The Swiss Minister of Culture Couchepin had discovered the trilogy recently on DVD and declared that Aparajito was to his mind the most interesting of the three. “It deals with the passage from youth to adulthood and I’m more and more interested in the theme of rites of passage.” Couchepin regretted that the Indian officials would never let him into the popular cinema houses when he was on a visit there. “But I would like to discover pure Bollywood cinema”, he concluded. This possibility was offered the audience at the Fribourg Festival. From discussions on films and various panels with specialists such as Adoor Gopolakrishnan (one of the major figures of new Indian cinema), French film critic Hubert Noigret and Swiss film director Oliver Paulus (director of Tandoori Love) it emerged that Indian cinema differs from region to region and that the structure of the film industry reflects the different cultures, languages and religions.
The main production sites, in order of importance, are those of Mumbai, Chennai, Hyderabad, Trivandrum, Kolkata and Bangalore, which respectively produce films in Hindi, Tamil, Telegu, Malayalam, Bengali and Kannaa. Although there is a wide variety of themes and styles, one of the common subjects of Indian films since the 1940s is the reflection of the difficult relationship between the Hindu and Muslim communities. For example, the competition entry Firaaq by Nandita Das reflects the ethno-religious tensions. The ensemble film takes place in March 2002 in Gujarat, after many Muslims were slaughtered by Hindus in Delhi. It shows how Hindu policemen terrorize innocent Moslems, which prompts a Muslim wife to flee to Delhi. It’s an ambitious choral film with Altmanian borrowings which gives an idea of how difficult it is to forgive and trust the others and how fatally violence evokes counter violence.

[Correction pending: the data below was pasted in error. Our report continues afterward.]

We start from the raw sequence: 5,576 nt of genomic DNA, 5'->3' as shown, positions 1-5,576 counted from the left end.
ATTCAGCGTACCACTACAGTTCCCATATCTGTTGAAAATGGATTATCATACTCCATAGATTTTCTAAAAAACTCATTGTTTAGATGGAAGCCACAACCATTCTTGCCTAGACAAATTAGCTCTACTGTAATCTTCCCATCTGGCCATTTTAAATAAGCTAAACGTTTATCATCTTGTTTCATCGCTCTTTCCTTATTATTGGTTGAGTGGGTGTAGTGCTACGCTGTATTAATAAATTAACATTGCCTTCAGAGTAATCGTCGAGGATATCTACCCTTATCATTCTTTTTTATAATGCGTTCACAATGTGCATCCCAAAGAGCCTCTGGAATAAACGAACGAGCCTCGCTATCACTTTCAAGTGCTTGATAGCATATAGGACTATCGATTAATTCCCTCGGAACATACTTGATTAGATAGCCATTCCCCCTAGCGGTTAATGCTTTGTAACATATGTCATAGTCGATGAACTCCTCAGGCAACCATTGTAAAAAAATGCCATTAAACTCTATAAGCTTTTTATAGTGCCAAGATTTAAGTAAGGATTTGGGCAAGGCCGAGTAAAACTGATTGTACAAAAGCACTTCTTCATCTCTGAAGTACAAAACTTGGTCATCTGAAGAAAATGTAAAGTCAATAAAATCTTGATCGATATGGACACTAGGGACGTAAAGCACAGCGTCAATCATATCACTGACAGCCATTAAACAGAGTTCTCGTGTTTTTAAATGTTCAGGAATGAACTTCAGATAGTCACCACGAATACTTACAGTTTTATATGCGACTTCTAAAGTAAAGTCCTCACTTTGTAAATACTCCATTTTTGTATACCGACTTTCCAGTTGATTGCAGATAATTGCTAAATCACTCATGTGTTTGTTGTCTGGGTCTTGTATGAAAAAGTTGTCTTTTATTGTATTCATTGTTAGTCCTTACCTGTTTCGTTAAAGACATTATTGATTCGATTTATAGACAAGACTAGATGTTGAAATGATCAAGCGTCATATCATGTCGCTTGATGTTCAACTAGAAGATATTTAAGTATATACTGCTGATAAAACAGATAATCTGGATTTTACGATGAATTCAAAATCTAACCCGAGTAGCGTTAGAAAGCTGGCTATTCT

Hindu-Moslem-tensions are also at the centre of Ramchand Pakistani by Pakistani director Mehreen Jabbar. It is one of the very few Pakistani-produced feature films. Ten years ago Pakistan produced more than 130 films a year, now there are around seven and most of the movie theatres were closed by the ruling casts. Jabbar tells the true story of an eight-year-old boy who lives near the border with India. One day, he accidentally crosses the border. His father, realizing the terrible mistake, runs after him and they both get arrested and thrown in an Indian prison. The mother remains in their village without news of what has happened to them. The film alludes on the arbitrariness and corruption of the Indian police but never openly criticizes it. On the contrary, the boy gets adopted by a lonesome Indian police officer who looks after him sweetly. The political reticence of director Jabbar could have its reasons in a sort of self-censorship because she only could shoot the film by collaborating with Indian and Pakistani police officials. She was quite free, but couldn’t show all the things that she wanted otherwise she wouldn’t have been allowed to shoot in real prisons, Jabbar told the audience in a Q&A following the screening. “But somehow you always find a way to tell your story”, she added. Ramchand Pakistani won the audience price at Fribourg and is one of the many films which remain in the mind and help to shape the understanding of the region which is very often in Western news, but probably more films are needed to sensitize the western public to the complexity of everyday cohabitation.